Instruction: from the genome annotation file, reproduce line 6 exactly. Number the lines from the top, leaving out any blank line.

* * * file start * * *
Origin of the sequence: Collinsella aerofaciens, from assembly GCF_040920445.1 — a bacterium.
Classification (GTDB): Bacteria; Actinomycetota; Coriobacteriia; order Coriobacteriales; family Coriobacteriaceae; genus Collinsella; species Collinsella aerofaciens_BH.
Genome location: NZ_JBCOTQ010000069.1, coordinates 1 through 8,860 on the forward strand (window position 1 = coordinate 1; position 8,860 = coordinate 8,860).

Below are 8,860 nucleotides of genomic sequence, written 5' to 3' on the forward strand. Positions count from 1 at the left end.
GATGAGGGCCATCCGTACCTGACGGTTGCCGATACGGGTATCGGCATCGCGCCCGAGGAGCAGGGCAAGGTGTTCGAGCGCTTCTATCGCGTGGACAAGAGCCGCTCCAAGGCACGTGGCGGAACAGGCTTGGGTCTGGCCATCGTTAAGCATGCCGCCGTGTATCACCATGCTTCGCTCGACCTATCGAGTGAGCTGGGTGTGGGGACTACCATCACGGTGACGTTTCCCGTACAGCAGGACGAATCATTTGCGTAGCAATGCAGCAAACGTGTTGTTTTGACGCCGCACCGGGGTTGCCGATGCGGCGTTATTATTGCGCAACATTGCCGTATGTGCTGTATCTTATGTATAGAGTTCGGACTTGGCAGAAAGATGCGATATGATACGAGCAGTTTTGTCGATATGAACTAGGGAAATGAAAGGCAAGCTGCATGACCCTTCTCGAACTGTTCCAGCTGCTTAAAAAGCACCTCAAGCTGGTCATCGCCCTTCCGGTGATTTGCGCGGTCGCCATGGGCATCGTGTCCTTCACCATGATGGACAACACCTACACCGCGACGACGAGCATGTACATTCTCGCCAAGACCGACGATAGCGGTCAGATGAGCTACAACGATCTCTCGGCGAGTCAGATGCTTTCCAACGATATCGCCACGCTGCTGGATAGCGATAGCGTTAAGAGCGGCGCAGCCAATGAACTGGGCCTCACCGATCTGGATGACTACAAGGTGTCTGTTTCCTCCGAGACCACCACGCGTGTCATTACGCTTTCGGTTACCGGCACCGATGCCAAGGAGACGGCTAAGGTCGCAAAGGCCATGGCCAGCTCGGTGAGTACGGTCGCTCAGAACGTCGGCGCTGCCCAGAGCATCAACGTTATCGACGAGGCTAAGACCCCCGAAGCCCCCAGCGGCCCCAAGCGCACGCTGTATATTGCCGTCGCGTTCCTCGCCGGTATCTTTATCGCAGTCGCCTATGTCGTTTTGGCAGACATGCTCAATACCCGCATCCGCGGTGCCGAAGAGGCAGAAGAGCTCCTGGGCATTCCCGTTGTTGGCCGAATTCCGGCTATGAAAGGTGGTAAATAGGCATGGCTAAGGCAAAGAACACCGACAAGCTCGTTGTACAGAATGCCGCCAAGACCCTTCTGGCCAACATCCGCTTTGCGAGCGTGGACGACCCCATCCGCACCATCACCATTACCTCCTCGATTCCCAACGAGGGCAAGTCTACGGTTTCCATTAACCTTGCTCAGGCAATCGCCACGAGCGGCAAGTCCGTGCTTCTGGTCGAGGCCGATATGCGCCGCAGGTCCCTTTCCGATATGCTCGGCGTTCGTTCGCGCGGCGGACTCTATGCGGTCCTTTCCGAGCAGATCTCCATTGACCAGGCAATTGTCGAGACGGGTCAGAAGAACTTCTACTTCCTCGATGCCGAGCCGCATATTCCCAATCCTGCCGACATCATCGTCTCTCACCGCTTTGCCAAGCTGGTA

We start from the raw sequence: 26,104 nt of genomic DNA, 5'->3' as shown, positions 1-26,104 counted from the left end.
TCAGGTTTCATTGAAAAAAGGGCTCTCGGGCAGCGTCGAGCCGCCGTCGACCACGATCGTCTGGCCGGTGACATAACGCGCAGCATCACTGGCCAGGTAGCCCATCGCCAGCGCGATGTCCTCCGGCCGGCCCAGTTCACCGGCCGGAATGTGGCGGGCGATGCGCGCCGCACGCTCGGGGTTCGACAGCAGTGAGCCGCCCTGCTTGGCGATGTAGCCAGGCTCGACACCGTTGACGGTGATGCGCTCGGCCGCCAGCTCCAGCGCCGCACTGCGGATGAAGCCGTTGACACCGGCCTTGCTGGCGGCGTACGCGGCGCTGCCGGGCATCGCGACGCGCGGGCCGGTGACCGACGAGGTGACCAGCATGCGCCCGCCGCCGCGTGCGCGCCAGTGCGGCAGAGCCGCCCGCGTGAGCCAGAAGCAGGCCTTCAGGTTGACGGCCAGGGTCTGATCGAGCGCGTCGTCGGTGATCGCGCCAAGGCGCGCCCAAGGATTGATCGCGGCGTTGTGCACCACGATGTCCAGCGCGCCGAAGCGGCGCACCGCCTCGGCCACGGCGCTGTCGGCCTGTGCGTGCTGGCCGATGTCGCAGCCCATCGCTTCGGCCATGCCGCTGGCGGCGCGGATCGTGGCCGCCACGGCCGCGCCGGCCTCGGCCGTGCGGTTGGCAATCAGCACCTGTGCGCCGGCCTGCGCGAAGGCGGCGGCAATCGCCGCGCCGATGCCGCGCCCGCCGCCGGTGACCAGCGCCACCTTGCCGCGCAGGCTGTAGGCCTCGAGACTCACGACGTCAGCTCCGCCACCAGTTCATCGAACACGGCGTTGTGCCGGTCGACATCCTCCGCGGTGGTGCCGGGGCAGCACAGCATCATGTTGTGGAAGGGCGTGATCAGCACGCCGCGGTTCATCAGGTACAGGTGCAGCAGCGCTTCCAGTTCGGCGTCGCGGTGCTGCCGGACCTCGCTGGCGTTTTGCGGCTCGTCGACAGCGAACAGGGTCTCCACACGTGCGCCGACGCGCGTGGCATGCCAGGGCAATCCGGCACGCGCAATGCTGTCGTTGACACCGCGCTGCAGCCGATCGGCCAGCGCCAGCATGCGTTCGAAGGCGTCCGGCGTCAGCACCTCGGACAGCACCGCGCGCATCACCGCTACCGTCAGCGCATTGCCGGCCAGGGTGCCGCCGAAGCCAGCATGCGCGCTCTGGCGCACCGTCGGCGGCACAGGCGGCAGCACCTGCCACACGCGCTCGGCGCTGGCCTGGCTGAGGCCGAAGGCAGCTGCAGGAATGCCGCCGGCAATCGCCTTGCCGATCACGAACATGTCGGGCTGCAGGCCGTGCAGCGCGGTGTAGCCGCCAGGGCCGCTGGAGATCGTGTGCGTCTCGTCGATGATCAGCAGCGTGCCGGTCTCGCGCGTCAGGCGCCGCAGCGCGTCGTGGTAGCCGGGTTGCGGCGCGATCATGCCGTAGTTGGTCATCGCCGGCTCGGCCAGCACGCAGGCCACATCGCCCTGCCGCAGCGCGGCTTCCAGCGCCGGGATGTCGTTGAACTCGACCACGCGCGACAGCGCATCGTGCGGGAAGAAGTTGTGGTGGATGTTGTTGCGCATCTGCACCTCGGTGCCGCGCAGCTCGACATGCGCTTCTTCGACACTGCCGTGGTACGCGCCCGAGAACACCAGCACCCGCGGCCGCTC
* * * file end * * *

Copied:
We start from the raw sequence: 26,104 nt of genomic DNA, 5'->3' as shown, positions 1-26,104 counted from the left end.